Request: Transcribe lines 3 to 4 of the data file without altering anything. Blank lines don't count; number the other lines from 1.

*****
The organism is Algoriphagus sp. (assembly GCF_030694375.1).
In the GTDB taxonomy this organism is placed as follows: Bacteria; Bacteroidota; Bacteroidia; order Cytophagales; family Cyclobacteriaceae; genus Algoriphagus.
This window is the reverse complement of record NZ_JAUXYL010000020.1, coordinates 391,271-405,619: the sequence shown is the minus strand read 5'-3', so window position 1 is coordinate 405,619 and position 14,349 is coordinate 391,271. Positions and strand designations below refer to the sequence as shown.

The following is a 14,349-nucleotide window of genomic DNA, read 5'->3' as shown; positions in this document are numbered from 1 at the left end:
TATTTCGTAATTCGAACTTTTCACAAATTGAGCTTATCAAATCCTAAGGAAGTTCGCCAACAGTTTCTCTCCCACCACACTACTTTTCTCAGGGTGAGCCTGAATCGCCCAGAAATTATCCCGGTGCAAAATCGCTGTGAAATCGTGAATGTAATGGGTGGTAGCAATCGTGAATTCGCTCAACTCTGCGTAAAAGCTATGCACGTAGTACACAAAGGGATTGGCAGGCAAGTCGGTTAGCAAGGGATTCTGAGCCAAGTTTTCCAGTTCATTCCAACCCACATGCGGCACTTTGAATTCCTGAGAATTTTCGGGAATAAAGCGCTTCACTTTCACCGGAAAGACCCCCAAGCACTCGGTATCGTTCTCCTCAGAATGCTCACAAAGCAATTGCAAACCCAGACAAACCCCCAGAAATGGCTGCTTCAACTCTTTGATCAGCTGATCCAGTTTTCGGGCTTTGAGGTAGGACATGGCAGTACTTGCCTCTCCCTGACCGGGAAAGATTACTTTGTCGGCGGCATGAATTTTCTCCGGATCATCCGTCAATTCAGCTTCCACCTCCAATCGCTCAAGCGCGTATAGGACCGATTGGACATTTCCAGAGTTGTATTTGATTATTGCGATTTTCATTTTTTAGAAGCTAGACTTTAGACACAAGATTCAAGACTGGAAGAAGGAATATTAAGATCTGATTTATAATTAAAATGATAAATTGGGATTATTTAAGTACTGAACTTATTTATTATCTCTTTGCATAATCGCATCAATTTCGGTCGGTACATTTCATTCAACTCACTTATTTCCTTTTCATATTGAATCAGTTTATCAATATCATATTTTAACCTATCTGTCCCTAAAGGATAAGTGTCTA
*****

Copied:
This window is the reverse complement of record NZ_JAUXYL010000020.1, coordinates 391,271-405,619: the sequence shown is the minus strand read 5'-3', so window position 1 is coordinate 405,619 and position 14,349 is coordinate 391,271. Positions and strand designations below refer to the sequence as shown.

The following is a 14,349-nucleotide window of genomic DNA, read 5'->3' as shown; positions in this document are numbered from 1 at the left end: